Millions face 17.3% increase in broadband bills next month – how to beat April price hike

Millions of broadband and mobile customers are facing bill rises of up to 17.3 percent next month. The majority of broadband providers don’t allow customers to leave penalty-free if prices rise so many will have to pay a fee to move to a better deal.

However, an expert has spoken exclusively to about the ways people may be able to avoid these price hikes.

Ernest Doku, telecoms expert at explained that millions of broadband and mobile customers across the country have already started receiving letters, texts or emails from their providers confirming mid-contract price increases.

Most of the major broadband and mobile providers have these increases written into their contracts, so unfortunately, customers agreed to the rises when they signed up.

It should be noted all providers calculate increases in the same way. Generally, they will use one of two inflation rates that are published each January.

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Britons who are mid-contract are encouraged to read their terms and conditions, check if they can change providers, and if they’ll be charged an exit fee for switching – usually calculated as the monthly fee for the remaining period.

If there is a charge, people can compare this to how much extra they’ll pay with the price increases. Paying the exit fee may still be cheaper in the long term.

He stressed the importance of individuals trying to find a better deal.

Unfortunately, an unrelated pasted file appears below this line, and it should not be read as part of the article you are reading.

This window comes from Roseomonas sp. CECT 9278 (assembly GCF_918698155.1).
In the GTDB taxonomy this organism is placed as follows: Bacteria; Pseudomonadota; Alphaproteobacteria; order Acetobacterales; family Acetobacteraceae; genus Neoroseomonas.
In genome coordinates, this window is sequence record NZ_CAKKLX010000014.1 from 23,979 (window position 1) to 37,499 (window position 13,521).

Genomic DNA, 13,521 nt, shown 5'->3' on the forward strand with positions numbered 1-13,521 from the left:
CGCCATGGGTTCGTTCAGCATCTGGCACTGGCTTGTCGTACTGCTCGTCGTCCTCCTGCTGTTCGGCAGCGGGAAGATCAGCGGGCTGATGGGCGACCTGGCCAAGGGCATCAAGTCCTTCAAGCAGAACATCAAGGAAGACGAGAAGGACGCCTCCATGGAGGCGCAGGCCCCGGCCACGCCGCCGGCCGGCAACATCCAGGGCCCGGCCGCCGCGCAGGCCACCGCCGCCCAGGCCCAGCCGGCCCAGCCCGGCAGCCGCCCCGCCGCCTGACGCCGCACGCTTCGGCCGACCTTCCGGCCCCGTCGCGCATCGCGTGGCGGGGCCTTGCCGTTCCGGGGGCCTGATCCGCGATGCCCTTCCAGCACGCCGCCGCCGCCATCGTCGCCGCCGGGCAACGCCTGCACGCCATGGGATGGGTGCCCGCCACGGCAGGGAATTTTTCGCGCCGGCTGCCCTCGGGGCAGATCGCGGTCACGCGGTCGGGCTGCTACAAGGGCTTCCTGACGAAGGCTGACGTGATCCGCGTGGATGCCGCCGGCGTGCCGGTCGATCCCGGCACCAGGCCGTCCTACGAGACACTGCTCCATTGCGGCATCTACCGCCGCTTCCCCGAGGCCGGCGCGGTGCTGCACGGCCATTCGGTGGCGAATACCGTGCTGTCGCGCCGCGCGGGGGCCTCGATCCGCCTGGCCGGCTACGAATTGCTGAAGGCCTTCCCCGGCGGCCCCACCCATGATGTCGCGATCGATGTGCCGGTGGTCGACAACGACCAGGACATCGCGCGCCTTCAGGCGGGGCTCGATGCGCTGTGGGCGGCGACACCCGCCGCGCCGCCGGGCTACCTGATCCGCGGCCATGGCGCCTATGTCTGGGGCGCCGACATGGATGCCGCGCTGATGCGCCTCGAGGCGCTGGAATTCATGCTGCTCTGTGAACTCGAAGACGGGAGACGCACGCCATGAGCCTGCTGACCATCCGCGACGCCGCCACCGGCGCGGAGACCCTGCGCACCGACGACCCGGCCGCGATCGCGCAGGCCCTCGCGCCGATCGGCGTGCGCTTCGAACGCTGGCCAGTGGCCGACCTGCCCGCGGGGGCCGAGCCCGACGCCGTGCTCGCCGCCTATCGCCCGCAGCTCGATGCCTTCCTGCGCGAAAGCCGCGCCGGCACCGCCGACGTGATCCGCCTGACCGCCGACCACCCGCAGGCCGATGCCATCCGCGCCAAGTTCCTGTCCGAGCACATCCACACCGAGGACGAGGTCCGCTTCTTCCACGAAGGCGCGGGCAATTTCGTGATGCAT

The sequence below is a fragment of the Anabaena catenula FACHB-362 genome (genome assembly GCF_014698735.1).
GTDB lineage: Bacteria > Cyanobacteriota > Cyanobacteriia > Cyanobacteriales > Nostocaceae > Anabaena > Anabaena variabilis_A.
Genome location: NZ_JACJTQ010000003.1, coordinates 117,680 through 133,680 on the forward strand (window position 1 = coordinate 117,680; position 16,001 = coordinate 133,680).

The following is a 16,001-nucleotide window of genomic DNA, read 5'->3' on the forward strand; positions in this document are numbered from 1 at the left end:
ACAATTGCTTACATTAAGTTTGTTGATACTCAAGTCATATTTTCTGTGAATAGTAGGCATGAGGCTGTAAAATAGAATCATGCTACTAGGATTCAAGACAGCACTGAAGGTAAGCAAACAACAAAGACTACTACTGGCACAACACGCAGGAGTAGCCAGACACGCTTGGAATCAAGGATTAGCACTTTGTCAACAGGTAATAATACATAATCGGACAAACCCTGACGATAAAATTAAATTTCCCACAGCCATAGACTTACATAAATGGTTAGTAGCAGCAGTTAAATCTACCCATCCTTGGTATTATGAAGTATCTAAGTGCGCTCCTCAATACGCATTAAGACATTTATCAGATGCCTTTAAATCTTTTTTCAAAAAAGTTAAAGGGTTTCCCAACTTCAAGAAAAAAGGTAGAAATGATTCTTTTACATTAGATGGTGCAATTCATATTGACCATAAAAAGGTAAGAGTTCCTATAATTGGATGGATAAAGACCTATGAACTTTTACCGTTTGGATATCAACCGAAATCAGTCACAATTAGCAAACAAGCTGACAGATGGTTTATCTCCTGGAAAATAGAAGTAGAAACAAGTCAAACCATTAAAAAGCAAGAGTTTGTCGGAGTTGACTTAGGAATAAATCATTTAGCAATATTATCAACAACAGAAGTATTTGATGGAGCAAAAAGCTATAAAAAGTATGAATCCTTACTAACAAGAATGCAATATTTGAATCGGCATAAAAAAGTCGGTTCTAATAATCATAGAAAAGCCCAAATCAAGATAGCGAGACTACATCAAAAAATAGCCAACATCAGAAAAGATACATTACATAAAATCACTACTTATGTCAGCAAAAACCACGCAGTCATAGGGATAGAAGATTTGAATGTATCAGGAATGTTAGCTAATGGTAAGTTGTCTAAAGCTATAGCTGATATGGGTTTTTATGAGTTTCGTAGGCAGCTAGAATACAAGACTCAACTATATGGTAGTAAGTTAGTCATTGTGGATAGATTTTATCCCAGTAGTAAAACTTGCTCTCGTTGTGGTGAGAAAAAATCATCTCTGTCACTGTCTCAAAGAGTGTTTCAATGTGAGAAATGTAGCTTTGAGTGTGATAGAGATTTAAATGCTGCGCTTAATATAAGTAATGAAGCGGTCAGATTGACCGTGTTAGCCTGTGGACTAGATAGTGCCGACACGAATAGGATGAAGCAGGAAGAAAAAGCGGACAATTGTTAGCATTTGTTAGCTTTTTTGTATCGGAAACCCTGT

Mr Doku continued: “Run a comparison online to see your alternative options. Be sure to assess your needs in regards to broadband speeds so you don’t pay for more than you need, but there are plenty of introductory perks and benefits to make switching an appealing option.

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“These are designed to ensure everyone has access to modern-day utilities such as broadband. Major providers such as EE, Virgin and Vodafone offer connectivity from £12.00 with no set-up fees – and no mid-contract price increases.”

In January 2023, the RPI was 13.4 percent and the CPI was 10.5 percent. This means that customers are at risk of facing increases of up to 17.3 percent this April.

Mr Doku explained if someone is paying £20 a month for their mobile deal and receiving the most common increase by mobile providers of 14.4 percent – which is the CPI of 10.5 percent + 3.9 percent- they would pay an additional £2.88 per month.

This works out to an extra £34.56 per year.

He continued: “If you’re paying £50 a month for broadband, you’d be paying an extra £86.40 a year, or £7.20 per month. Our data show as many as 11 million broadband customers may be out of their initial contract period, and as such, do have options available.

“If you are out of contract, you could switch to a new deal now and avoid above-inflation price hikes this April. Some providers, including TalkTalk, Shell and Vodafone say customers signing up to new broadband packages in March can skip this year’s price rise altogether”.